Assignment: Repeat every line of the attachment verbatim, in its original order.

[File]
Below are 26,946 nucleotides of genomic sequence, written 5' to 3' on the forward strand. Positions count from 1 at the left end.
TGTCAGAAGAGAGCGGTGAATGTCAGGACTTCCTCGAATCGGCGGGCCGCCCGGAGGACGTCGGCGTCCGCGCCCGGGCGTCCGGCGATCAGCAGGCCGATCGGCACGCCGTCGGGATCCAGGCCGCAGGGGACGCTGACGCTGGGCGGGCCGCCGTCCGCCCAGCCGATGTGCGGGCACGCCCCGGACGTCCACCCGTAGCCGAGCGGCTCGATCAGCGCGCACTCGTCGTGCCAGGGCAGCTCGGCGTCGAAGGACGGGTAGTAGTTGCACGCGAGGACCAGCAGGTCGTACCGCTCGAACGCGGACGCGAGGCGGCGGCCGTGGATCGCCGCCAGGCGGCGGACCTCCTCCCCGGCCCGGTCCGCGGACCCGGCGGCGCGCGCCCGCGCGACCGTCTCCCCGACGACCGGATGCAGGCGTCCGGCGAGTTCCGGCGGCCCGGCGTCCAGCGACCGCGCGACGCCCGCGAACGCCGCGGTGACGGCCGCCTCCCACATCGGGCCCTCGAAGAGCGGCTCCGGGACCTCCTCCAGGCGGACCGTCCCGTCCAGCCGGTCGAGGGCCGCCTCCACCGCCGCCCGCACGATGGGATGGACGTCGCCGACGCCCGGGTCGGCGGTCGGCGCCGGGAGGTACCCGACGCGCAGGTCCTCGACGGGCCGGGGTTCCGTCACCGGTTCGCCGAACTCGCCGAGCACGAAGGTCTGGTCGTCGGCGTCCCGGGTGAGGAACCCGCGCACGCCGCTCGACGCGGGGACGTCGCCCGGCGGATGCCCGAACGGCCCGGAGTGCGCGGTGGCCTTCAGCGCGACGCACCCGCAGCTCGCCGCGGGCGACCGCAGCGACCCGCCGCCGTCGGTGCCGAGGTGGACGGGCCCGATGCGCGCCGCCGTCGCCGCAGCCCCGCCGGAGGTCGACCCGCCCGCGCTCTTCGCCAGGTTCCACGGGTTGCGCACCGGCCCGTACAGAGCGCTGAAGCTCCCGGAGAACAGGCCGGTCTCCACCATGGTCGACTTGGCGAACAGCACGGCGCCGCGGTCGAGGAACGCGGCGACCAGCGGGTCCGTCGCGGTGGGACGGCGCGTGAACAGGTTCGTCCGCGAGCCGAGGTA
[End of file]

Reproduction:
Below are 26,946 nucleotides of genomic sequence, written 5' to 3' on the forward strand. Positions count from 1 at the left end.
TGTCAGAAGAGAGCGGTGAATGTCAGGACTTCCTCGAATCGGCGGGCCGCCCGGAGGACGTCGGCGTCCGCGCCCGGGCGTCCGGCGATCAGCAGGCCGATCGGCACGCCGTCGGGATCCAGGCCGCAGGGGACGCTGACGCTGGGCGGGCCGCCGTCCGCCCAGCCGATGTGCGGGCACGCCCCGGACGTCCACCCGTAGCCGAGCGGCTCGATCAGCGCGCACTCGTCGTGCCAGGGCAGCTCGGCGTCGAAGGACGGGTAGTAGTTGCACGCGAGGACCAGCAGGTCGTACCGCTCGAACGCGGACGCGAGGCGGCGGCCGTGGATCGCCGCCAGGCGGCGGACCTCCTCCCCGGCCCGGTCCGCGGACCCGGCGGCGCGCGCCCGCGCGACCGTCTCCCCGACGACCGGATGCAGGCGTCCGGCGAGTTCCGGCGGCCCGGCGTCCAGCGACCGCGCGACGCCCGCGAACGCCGCGGTGACGGCCGCCTCCCACATCGGGCCCTCGAAGAGCGGCTCCGGGACCTCCTCCAGGCGGACCGTCCCGTCCAGCCGGTCGAGGGCCGCCTCCACCGCCGCCCGCACGATGGGATGGACGTCGCCGACGCCCGGGTCGGCGGTCGGCGCCGGGAGGTACCCGACGCGCAGGTCCTCGACGGGCCGGGGTTCCGTCACCGGTTCGCCGAACTCGCCGAGCACGAAGGTCTGGTCGTCGGCGTCCCGGGTGAGGAACCCGCGCACGCCGCTCGACGCGGGGACGTCGCCCGGCGGATGCCCGAACGGCCCGGAGTGCGCGGTGGCCTTCAGCGCGACGCACCCGCAGCTCGCCGCGGGCGACCGCAGCGACCCGCCGCCGTCGGTGCCGAGGTGGACGGGCCCGATGCGCGCCGCCGTCGCCGCAGCCCCGCCGGAGGTCGACCCGCCCGCGCTCTTCGCCAGGTTCCACGGGTTGCGCACCGGCCCGTACAGAGCGCTGAAGCTCCCGGAGAACAGGCCGGTCTCCACCATGGTCGACTTGGCGAACAGCACGGCGCCGCGGTCGAGGAACGCGGCGACCAGCGGGTCCGTCGCGGTGGGACGGCGCGTGAACAGGTTCGTCCGCGAGCCGAGGTA